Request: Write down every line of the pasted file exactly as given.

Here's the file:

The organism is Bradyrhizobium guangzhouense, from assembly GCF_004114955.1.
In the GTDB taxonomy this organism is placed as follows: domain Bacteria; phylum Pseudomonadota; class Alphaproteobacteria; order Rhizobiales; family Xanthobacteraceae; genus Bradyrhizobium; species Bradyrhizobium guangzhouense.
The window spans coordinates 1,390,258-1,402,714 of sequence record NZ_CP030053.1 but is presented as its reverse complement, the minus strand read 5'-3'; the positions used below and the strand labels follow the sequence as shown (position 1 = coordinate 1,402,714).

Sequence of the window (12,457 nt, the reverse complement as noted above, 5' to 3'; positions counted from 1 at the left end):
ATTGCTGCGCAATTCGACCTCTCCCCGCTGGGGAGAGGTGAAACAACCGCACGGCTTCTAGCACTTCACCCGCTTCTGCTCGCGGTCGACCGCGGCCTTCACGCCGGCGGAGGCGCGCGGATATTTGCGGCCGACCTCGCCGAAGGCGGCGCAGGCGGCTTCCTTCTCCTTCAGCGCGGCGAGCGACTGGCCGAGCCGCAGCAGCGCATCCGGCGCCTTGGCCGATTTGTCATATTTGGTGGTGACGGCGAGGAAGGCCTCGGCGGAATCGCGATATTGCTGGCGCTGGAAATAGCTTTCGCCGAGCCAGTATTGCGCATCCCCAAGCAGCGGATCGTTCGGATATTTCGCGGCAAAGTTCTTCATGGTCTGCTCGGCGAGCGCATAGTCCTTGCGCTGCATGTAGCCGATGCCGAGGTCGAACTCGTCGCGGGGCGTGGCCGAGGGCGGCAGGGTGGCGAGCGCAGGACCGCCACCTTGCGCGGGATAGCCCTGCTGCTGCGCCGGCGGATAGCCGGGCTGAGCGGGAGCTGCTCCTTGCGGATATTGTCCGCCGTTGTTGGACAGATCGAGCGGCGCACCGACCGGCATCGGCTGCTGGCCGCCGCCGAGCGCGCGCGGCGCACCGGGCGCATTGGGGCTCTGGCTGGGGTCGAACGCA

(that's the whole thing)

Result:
The organism is Bradyrhizobium guangzhouense, from assembly GCF_004114955.1.
In the GTDB taxonomy this organism is placed as follows: domain Bacteria; phylum Pseudomonadota; class Alphaproteobacteria; order Rhizobiales; family Xanthobacteraceae; genus Bradyrhizobium; species Bradyrhizobium guangzhouense.
The window spans coordinates 1,390,258-1,402,714 of sequence record NZ_CP030053.1 but is presented as its reverse complement, the minus strand read 5'-3'; the positions used below and the strand labels follow the sequence as shown (position 1 = coordinate 1,402,714).

Sequence of the window (12,457 nt, the reverse complement as noted above, 5' to 3'; positions counted from 1 at the left end):
ATTGCTGCGCAATTCGACCTCTCCCCGCTGGGGAGAGGTGAAACAACCGCACGGCTTCTAGCACTTCACCCGCTTCTGCTCGCGGTCGACCGCGGCCTTCACGCCGGCGGAGGCGCGCGGATATTTGCGGCCGACCTCGCCGAAGGCGGCGCAGGCGGCTTCCTTCTCCTTCAGCGCGGCGAGCGACTGGCCGAGCCGCAGCAGCGCATCCGGCGCCTTGGCCGATTTGTCATATTTGGTGGTGACGGCGAGGAAGGCCTCGGCGGAATCGCGATATTGCTGGCGCTGGAAATAGCTTTCGCCGAGCCAGTATTGCGCATCCCCAAGCAGCGGATCGTTCGGATATTTCGCGGCAAAGTTCTTCATGGTCTGCTCGGCGAGCGCATAGTCCTTGCGCTGCATGTAGCCGATGCCGAGGTCGAACTCGTCGCGGGGCGTGGCCGAGGGCGGCAGGGTGGCGAGCGCAGGACCGCCACCTTGCGCGGGATAGCCCTGCTGCTGCGCCGGCGGATAGCCGGGCTGAGCGGGAGCTGCTCCTTGCGGATATTGTCCGCCGTTGTTGGACAGATCGAGCGGCGCACCGACCGGCATCGGCTGCTGGCCGCCGCCGAGCGCGCGCGGCGCACCGGGCGCATTGGGGCTCTGGCTGGGGTCGAACGCA